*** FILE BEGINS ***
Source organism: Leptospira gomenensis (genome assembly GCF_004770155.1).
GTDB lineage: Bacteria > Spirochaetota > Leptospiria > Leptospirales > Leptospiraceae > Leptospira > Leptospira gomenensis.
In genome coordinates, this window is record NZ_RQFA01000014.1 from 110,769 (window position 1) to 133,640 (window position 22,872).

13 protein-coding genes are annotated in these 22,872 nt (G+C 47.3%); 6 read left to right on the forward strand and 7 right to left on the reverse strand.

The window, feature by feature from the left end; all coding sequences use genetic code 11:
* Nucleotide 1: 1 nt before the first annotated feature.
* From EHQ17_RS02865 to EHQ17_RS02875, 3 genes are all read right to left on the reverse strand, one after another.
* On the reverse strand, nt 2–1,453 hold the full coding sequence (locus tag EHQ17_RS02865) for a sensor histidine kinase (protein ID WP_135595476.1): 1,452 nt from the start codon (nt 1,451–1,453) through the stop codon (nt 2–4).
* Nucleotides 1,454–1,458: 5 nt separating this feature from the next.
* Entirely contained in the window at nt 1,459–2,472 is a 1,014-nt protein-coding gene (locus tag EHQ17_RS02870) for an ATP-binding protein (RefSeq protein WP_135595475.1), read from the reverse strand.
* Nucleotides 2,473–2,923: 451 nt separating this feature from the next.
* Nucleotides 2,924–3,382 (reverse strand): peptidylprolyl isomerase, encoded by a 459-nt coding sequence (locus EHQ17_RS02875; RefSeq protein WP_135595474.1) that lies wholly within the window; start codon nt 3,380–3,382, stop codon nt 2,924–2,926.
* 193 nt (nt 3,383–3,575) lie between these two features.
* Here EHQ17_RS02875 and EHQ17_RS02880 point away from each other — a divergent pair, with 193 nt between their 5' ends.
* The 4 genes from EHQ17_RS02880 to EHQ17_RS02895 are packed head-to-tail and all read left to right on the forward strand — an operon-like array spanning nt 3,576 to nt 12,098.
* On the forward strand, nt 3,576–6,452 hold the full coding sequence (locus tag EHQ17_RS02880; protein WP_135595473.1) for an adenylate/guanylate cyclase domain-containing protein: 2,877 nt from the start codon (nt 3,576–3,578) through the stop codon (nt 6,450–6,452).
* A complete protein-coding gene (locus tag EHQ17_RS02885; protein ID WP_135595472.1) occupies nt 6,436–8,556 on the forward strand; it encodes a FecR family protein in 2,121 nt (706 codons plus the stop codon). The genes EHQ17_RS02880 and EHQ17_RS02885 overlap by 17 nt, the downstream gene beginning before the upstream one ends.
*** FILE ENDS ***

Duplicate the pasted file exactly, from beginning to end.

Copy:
Source organism: Leptospira gomenensis (genome assembly GCF_004770155.1).
GTDB lineage: Bacteria > Spirochaetota > Leptospiria > Leptospirales > Leptospiraceae > Leptospira > Leptospira gomenensis.
In genome coordinates, this window is record NZ_RQFA01000014.1 from 110,769 (window position 1) to 133,640 (window position 22,872).

13 protein-coding genes are annotated in these 22,872 nt (G+C 47.3%); 6 read left to right on the forward strand and 7 right to left on the reverse strand.

The window, feature by feature from the left end; all coding sequences use genetic code 11:
* Nucleotide 1: 1 nt before the first annotated feature.
* From EHQ17_RS02865 to EHQ17_RS02875, 3 genes are all read right to left on the reverse strand, one after another.
* On the reverse strand, nt 2–1,453 hold the full coding sequence (locus tag EHQ17_RS02865) for a sensor histidine kinase (protein ID WP_135595476.1): 1,452 nt from the start codon (nt 1,451–1,453) through the stop codon (nt 2–4).
* Nucleotides 1,454–1,458: 5 nt separating this feature from the next.
* Entirely contained in the window at nt 1,459–2,472 is a 1,014-nt protein-coding gene (locus tag EHQ17_RS02870) for an ATP-binding protein (RefSeq protein WP_135595475.1), read from the reverse strand.
* Nucleotides 2,473–2,923: 451 nt separating this feature from the next.
* Nucleotides 2,924–3,382 (reverse strand): peptidylprolyl isomerase, encoded by a 459-nt coding sequence (locus EHQ17_RS02875; RefSeq protein WP_135595474.1) that lies wholly within the window; start codon nt 3,380–3,382, stop codon nt 2,924–2,926.
* 193 nt (nt 3,383–3,575) lie between these two features.
* Here EHQ17_RS02875 and EHQ17_RS02880 point away from each other — a divergent pair, with 193 nt between their 5' ends.
* The 4 genes from EHQ17_RS02880 to EHQ17_RS02895 are packed head-to-tail and all read left to right on the forward strand — an operon-like array spanning nt 3,576 to nt 12,098.
* On the forward strand, nt 3,576–6,452 hold the full coding sequence (locus tag EHQ17_RS02880; protein WP_135595473.1) for an adenylate/guanylate cyclase domain-containing protein: 2,877 nt from the start codon (nt 3,576–3,578) through the stop codon (nt 6,450–6,452).
* A complete protein-coding gene (locus tag EHQ17_RS02885; protein ID WP_135595472.1) occupies nt 6,436–8,556 on the forward strand; it encodes a FecR family protein in 2,121 nt (706 codons plus the stop codon). The genes EHQ17_RS02880 and EHQ17_RS02885 overlap by 17 nt, the downstream gene beginning before the upstream one ends.